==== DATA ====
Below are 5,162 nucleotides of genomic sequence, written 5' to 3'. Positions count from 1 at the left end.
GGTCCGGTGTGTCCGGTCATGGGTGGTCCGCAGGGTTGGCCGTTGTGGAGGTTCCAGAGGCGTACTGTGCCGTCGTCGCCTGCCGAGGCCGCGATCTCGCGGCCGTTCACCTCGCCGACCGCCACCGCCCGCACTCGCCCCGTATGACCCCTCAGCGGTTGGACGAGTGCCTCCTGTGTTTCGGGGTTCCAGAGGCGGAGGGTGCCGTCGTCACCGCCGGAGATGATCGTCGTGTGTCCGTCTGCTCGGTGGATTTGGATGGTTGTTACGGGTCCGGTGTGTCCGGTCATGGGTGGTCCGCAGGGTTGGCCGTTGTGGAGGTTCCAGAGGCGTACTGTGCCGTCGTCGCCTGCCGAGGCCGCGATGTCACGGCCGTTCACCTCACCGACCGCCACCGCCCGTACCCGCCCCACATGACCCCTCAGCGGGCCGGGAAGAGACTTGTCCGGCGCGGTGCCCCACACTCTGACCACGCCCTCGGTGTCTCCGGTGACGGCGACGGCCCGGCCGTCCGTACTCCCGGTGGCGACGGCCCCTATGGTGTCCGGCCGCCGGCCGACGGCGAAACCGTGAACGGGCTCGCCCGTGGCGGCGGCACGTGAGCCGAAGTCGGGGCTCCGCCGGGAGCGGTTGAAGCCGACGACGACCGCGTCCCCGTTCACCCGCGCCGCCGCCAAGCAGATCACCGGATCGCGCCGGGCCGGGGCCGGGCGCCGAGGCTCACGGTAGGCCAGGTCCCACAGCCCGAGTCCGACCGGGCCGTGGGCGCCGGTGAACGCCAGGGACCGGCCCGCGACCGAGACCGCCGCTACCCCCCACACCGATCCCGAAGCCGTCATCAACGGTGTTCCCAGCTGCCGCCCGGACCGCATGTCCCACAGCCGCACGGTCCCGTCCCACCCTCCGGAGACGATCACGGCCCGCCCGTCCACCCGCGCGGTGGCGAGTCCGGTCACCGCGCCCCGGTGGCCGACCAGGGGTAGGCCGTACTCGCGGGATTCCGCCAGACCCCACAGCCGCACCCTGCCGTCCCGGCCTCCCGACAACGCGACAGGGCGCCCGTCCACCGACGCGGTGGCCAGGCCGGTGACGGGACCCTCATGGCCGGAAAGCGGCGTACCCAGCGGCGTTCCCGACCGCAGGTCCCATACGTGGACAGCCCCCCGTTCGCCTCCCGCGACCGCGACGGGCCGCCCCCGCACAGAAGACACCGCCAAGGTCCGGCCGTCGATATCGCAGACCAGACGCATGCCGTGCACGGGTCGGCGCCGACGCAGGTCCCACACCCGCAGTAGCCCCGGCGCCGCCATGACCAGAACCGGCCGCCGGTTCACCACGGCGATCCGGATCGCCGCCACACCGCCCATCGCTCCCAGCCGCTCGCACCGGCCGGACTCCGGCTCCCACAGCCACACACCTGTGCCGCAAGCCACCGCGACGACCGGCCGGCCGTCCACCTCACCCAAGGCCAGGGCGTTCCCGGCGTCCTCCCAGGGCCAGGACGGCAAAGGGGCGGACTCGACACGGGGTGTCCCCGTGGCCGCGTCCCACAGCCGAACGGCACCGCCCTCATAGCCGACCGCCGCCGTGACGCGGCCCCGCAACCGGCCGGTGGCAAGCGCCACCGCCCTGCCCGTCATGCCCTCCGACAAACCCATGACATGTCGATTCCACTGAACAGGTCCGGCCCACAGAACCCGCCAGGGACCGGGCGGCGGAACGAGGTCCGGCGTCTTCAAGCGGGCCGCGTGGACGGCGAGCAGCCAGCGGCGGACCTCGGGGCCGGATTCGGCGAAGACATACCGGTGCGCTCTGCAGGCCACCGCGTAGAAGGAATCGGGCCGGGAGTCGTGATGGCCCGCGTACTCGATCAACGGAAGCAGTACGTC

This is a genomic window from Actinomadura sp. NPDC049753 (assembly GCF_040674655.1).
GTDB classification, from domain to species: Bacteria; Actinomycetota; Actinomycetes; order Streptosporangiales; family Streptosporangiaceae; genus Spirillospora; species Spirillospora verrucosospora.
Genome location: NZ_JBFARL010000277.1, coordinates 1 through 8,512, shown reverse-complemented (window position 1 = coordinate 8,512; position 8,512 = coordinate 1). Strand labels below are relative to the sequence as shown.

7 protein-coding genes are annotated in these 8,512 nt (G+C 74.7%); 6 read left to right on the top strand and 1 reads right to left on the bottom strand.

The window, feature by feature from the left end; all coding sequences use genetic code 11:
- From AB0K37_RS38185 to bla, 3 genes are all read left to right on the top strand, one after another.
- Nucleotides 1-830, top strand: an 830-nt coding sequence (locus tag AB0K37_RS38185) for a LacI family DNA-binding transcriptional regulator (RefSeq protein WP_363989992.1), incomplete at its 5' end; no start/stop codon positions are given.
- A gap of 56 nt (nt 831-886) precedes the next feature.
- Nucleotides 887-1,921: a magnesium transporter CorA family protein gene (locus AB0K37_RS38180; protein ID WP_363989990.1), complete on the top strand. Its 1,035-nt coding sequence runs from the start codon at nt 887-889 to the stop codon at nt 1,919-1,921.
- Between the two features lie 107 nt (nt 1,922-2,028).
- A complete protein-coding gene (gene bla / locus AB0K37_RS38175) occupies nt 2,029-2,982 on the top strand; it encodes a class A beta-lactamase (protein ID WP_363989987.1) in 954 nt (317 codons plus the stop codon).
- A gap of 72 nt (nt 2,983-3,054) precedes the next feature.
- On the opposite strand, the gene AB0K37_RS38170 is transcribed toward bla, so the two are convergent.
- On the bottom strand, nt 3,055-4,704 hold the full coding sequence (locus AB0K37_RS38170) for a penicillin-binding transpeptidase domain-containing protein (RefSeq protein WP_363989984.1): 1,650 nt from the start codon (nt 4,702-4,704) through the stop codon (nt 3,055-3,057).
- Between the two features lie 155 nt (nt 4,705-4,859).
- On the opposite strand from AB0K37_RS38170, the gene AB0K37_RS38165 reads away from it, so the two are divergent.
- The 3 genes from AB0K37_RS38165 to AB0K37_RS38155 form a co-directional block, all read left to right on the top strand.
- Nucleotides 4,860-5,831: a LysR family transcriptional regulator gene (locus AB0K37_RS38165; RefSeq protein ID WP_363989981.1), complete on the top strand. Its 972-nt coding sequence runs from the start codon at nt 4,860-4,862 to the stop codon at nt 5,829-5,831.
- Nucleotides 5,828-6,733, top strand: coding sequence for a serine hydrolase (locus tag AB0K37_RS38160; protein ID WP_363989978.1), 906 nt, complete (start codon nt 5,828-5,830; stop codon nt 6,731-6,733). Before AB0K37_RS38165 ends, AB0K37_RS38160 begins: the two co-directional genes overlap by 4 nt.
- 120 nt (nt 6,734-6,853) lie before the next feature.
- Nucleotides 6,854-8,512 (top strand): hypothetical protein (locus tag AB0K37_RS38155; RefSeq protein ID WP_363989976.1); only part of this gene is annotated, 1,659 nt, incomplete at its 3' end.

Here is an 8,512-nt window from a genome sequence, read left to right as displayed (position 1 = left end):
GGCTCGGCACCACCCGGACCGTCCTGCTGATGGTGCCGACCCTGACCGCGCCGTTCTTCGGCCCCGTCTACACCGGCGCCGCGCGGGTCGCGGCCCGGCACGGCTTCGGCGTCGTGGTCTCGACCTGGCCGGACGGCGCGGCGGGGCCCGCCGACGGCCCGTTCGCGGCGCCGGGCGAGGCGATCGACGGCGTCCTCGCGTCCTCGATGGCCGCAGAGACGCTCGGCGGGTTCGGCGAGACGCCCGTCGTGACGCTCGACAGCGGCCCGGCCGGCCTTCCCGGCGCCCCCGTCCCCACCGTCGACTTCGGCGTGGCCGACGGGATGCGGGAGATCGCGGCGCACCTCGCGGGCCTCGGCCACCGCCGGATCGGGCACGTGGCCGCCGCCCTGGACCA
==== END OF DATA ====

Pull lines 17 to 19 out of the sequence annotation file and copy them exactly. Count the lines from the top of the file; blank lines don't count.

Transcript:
- Between the two features lie 155 nt (nt 4,705-4,859).
- On the opposite strand from AB0K37_RS38170, the gene AB0K37_RS38165 reads away from it, so the two are divergent.
- The 3 genes from AB0K37_RS38165 to AB0K37_RS38155 form a co-directional block, all read left to right on the top strand.